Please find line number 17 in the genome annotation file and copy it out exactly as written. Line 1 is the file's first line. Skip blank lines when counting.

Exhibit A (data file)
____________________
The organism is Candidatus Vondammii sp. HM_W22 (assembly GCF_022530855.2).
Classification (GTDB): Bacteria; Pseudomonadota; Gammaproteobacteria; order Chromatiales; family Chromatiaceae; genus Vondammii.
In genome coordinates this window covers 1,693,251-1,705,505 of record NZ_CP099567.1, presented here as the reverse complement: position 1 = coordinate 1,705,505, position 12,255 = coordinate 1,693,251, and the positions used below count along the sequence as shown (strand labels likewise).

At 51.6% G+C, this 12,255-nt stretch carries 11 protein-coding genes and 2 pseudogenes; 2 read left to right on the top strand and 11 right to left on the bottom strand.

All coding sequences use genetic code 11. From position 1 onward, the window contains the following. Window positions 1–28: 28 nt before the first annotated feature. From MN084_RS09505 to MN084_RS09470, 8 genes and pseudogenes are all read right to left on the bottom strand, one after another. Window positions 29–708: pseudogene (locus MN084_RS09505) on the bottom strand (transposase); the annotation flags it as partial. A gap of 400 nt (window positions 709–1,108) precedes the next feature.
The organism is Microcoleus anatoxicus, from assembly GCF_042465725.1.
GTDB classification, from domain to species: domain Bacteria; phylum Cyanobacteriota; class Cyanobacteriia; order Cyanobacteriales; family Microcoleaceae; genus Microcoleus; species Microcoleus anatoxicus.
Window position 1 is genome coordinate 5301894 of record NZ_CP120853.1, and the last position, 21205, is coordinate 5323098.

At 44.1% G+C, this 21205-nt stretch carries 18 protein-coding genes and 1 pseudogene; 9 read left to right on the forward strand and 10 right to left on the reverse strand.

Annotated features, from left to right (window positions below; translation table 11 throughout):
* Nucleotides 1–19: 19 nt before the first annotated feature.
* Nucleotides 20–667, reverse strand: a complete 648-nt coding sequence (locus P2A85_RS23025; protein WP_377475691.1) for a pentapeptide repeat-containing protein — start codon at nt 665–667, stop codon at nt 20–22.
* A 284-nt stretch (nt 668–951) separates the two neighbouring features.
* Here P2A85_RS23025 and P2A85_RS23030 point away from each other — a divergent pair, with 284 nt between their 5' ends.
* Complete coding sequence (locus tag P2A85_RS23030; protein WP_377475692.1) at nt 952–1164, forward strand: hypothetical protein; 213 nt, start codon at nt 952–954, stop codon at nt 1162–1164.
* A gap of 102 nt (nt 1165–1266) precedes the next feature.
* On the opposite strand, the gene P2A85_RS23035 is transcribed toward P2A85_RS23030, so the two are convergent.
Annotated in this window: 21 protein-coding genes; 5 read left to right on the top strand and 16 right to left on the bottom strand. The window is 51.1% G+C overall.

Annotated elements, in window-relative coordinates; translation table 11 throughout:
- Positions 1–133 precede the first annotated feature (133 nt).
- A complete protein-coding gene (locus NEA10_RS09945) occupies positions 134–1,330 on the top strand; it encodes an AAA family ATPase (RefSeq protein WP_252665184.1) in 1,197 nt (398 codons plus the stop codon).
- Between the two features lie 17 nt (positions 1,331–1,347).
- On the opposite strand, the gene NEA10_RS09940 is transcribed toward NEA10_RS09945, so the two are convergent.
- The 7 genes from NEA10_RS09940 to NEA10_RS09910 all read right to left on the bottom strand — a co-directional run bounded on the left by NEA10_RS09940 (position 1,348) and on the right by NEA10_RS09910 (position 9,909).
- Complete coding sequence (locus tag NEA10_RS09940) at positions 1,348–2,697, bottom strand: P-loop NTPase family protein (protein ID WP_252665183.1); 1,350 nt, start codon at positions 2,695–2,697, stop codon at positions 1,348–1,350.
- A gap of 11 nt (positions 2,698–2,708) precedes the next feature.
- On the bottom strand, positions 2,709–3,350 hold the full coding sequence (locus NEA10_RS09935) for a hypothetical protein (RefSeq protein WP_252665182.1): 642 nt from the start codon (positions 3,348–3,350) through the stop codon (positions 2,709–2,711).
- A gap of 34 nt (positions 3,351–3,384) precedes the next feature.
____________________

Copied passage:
* On the opposite strand, the gene P2A85_RS23035 is transcribed toward P2A85_RS23030, so the two are convergent.